Author Malene Rydahl presents a different take on what makes Denmark tick in Happy as a Dane: 10 Secrets of the Happiest People in the World, arguing that her homeland is flourishing thanks to a solid social framework and a value structure that emphasizes personal contentment instead of status. Her 10-secrets list features qualities that define Danish society—traits such as trust, a supportive educational system, a sense of unlimited opportunity and an appreciation for simple pleasures.
When applied to our personal lives, Rydahl says, these big-picture elements can generate the same sense of positivity that makes Denmark the happiest place on the map. Rydahl, who is Copenhagen’s goodwill ambassador, suggests simple shifts in perspective. By focusing on community, calibrating the career-life equation and developing independence and self-worth, we can create a strong foundation for fulfillment. From start to finish, Rydahl lays out a persuasive case for making 2017 the year of living Danishly.
HOW-TOS FOR HAPPINESS
For more than a decade, sought-after speaker Halley Bock has worked with companies across the country as an advisor on workplace relationships. She’s the founder of Life, Incorporated, an organization that promotes connection, compassion and good old-fashioned joy as prime factors in personal satisfaction. Bock shares her unique approach to self-growth in Life, Incorporated: A Practical Guide to Wholehearted Living. The key word here is practical, as Bock provides concrete techniques that can help readers find new ways to flourish.
Bock’s position on self-fulfillment is holistic. She urges us to inventory our lives—to take stock of home environment, physical health, career and downtime and, through writing prompts that tap into personal inspiration, envision more rewarding versions of each. Building self-esteem, finding a sense of purpose and maintaining authentic connections with others are among her areas of emphasis. “The more we are able to live life on our own terms,” Bock observes, “the more we are able to experience wholehearted success and fulfillment.” If you’re looking for a hands-on plan for cultivating happiness, Bock’s book is for you.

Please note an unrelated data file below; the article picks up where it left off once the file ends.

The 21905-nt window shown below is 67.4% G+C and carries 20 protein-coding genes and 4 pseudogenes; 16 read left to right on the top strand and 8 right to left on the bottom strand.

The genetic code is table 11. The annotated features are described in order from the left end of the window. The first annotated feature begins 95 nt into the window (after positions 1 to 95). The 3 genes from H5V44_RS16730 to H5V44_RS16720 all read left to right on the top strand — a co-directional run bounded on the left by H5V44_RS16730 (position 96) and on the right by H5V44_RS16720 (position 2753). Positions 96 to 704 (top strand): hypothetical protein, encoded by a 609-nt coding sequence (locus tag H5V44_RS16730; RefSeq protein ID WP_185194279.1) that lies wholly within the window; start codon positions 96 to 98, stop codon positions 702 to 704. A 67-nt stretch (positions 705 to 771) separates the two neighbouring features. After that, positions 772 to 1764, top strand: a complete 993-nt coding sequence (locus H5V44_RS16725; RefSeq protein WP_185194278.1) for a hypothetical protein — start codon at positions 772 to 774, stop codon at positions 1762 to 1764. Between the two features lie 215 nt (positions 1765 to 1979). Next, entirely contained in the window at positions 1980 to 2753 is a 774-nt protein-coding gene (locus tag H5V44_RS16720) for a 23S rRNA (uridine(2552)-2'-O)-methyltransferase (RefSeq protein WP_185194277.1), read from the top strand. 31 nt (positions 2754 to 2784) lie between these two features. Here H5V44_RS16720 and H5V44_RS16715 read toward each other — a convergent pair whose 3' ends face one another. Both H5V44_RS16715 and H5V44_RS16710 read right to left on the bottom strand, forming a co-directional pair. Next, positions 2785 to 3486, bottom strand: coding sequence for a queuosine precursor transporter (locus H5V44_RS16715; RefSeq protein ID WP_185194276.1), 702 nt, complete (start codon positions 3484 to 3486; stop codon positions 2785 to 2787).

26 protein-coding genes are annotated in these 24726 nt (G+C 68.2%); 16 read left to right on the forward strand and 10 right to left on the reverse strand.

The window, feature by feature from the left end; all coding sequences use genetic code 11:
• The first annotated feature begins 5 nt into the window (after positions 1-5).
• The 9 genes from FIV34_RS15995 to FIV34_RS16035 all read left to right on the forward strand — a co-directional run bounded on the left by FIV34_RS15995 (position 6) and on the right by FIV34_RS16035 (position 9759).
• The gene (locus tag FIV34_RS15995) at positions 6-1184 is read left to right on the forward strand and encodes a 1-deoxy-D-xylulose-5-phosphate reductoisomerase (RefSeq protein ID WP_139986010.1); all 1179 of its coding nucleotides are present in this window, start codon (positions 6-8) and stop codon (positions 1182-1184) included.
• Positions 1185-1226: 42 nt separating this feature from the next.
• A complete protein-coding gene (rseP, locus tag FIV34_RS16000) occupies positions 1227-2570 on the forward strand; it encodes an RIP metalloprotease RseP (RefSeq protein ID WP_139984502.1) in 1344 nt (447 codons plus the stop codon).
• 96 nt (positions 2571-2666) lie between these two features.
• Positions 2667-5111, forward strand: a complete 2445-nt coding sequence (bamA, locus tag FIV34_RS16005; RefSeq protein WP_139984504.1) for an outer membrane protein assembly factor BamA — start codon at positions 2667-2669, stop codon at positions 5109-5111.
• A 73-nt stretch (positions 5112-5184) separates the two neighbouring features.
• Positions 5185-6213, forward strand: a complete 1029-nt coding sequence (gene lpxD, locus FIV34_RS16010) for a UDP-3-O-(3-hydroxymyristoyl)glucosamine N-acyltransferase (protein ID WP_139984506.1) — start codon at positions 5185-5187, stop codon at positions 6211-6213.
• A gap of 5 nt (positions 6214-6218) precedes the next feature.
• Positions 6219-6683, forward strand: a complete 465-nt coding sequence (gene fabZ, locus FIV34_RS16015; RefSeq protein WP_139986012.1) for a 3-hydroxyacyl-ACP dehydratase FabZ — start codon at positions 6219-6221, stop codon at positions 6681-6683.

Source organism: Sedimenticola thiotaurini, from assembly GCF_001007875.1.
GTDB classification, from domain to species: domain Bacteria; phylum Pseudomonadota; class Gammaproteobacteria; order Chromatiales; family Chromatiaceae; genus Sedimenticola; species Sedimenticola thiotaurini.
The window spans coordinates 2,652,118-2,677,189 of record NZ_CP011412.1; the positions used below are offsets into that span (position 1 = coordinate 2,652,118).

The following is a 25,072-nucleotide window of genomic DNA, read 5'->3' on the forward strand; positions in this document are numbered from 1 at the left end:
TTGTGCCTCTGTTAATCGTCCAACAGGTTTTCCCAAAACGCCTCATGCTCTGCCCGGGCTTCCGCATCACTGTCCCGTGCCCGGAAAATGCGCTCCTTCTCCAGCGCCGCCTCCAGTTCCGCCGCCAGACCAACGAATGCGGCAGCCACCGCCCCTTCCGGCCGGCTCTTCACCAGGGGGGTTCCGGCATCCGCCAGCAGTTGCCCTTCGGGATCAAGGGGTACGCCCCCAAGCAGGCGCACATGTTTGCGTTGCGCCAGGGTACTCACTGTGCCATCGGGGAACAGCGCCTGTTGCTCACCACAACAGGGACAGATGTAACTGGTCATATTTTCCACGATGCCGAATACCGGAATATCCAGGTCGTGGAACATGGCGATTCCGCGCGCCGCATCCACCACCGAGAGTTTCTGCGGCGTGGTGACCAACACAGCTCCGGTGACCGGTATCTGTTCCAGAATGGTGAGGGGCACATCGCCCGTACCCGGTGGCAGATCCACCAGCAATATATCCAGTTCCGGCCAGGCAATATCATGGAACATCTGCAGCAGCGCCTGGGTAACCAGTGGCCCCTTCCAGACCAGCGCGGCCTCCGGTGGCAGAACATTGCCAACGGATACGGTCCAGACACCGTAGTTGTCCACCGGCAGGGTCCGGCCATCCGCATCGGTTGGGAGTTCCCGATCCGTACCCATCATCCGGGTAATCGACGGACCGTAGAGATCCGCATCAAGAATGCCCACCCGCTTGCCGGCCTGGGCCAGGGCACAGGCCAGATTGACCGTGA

So many of us, it seems, are creatures of habit, ruled by schedules and routines. In the midst of all the busyness, it’s easy to stagnate—and stress (two verbs you should banish from your vocabulary in 2017!). Are we humans really capable of change? According to Zen master Joseph Emet, the answer to that question is a resounding yes, and in Finding the Blue Sky: A Mindful Approach to Choosing Happiness Here and Now, he shows readers how. Through a series of daily practices that includes planned meditation, Emet offers a blueprint for forming a more mindful mode of living and stopping the cycles of negative thinking that so often undermine happiness.
Drawing on his Buddhist background, Emet provides themes for meditation and soul-searching questions, all aimed at helping the reader develop a more affirmative outlook. He also delves into issues that can complicate daily life, including mood management and relationships. Establishing positive habits and patterns of thinking is central to contentment, Emet notes, but practice makes perfect—we have to act with intention if we want the changes to be permanent. He makes it all seem achievable in this stirring, heartfelt book.
PATH TO A HAPPIER YOU
Full of smart suggestions for finding fulfillment, Rachel Kelly’s Walking on Sunshine: 52 Small Steps to Happiness is sure to put a spring in your stride. In this mood-brightening guide, Kelly, a bestselling British author and mental health advocate who has struggled with depression, reveals the techniques she relies upon for leading a bountiful life.
In journal entries attuned to the seasons, Kelly supplies 52 ideas—one for each week of the year—for creating a more satisfying lifestyle. Try building into your schedule “pockets of peace”—times to power down, pause and reflect—in order to become more mindful of the present moment. Start practicing gratitude by pinpointing positive incidents and recording them in a notebook. Tiny tweaks like these, Kelly says, can make a big difference in our attitudes and interactions.